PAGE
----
About Us

Warwickshire has eight Branch Associations, each with a programme of activities throughout the year. Honey bees are only active during the spring and summer, so the summer programme focuses on the apiary and the practical aspects of managing honey bees through the season. During the winter months each branch arranges a programme of talks and demonstrations.

If you are thinking of keeping bees, it is a good idea to come to branch meetings and find out more about the hobby and experience handling bees before you finally decide that beekeeping is for you. Most branches also run short introductory courses, which are invaluable for the beginner and cover the history of beekeeping, the lifecycle of the honeybee, general husbandry, equipment required and pests/diseases and their treatment. With a bit of knowledge to your elbow, when you take your first look at a hive, you see more than just a lot of buzzing insects.

Bees in the garden

In spring and early summer bees can be seen working the flowers from early morning until late, even in the rain. Bees visit flowers to gather nectar, which they turn into honey, and pollen, which provides them with protein.

Unless there is an apiary nearby, the bees in the garden are most likely varieties of Bumble Bees, or Bombus. There are many varieties of Bombus of different sizes, although generally they are recognisable by their distinctive colouring and loud buzzing. Most are larger than the European honey bee, Apis mellifera. There are other significant differences.

The honeybee has much less hair and is altogether a much slimmer insect. Just compare the pictures.

Because the honeybee is smaller and has a shorter proboscis (tongue), she cannot get nectar from the wide range of flowers frequented by the bumblebee. Honey bees are therefore more selective in their method of foraging.

Bumble bees work alone whereas honey bees work together, sharing and communicating information about the best source of food. Honey bees are generally described as “social” insects because they work together for the good of the colony with a distinct division of labour.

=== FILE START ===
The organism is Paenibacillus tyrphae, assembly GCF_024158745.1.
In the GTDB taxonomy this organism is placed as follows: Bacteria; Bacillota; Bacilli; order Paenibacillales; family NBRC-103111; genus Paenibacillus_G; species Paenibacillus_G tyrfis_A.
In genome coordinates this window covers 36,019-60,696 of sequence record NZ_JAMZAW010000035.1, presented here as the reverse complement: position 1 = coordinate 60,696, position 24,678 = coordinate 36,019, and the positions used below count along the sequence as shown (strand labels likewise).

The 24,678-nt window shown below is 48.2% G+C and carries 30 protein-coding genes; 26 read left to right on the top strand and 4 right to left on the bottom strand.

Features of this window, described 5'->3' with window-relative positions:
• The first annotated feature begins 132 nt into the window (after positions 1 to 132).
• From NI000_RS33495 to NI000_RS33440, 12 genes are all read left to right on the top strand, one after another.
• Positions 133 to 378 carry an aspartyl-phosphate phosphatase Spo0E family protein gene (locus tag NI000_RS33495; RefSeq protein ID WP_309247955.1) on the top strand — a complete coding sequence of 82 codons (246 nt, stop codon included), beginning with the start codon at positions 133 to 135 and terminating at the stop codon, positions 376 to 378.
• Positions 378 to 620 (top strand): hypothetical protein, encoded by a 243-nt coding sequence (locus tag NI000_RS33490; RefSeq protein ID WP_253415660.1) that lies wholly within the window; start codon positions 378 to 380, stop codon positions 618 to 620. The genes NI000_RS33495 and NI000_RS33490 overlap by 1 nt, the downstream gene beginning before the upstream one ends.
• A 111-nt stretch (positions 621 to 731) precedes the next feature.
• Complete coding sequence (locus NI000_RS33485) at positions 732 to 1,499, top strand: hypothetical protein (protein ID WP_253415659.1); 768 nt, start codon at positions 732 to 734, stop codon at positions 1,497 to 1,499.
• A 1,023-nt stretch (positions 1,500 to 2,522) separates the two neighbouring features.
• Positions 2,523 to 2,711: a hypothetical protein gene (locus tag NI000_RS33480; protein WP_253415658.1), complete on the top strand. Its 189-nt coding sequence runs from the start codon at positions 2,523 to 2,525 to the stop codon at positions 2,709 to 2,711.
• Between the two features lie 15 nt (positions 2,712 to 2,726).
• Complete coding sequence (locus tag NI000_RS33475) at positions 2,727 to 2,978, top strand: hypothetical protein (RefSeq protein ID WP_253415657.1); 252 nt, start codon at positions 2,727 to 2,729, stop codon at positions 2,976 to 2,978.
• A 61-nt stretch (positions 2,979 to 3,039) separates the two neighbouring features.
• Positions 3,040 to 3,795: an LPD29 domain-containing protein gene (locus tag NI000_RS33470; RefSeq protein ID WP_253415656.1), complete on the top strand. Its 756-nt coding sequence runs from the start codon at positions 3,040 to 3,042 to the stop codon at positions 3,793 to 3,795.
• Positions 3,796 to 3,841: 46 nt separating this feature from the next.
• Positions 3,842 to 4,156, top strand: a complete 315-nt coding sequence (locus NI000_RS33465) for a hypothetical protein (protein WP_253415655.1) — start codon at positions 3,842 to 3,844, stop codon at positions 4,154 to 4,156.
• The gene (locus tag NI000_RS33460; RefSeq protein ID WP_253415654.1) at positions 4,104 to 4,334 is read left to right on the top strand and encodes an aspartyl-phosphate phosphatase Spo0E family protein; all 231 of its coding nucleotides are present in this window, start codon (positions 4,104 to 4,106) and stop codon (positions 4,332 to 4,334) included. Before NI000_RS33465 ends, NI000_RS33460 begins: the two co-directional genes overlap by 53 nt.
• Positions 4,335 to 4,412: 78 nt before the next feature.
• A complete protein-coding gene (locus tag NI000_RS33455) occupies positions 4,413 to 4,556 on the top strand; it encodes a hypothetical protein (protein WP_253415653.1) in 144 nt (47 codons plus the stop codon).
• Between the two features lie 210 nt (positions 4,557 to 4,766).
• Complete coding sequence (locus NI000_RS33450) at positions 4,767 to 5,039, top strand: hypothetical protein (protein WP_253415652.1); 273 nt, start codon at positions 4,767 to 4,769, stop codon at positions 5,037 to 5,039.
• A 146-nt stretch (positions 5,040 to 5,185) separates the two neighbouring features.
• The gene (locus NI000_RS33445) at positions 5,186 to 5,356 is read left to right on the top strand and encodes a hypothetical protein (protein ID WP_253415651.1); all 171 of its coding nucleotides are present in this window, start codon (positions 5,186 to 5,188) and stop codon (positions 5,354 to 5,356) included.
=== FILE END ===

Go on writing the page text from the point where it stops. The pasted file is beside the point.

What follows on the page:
Honey bees take food back to the nest and give it to house bees (bees who work in the hive) who process and store it for future use. Using their stored food resources, honey bees can survive the winter months whereas the bumble bee nest dies out in late summer and only newly mated queens survive the winter by hibernating.

Bumble bees will gather nectar and pollen at lower temperatures than honey bees and thus will be seen working earlier and later in the day than honey bees.

We can think of the honey bee system of communication as a form of language. Food sharing is a way of communicating. Honey bees also communicate by “dancing”, that is they can describe spatial patterns in relation to the sun which indicate to other bees the distance and direction of a worthwhile food source. Bumble bees forage from flower to flower, from dawn to dusk, looking for what they can find.

There are also types of solitary bees, such as masonry bees, which are usually smaller than honey bees and, as the name suggests, work alone. Many solitary bees may colonise a particular area and thus appear to be part of a colony, but they will all be working alone.

If you would like to learn more about Honey Bees, or how to start beekeeping contact the secretary of the branch nearest you.  Find details in their branch page or on their websites.  Use the Branch menu to find your nearest.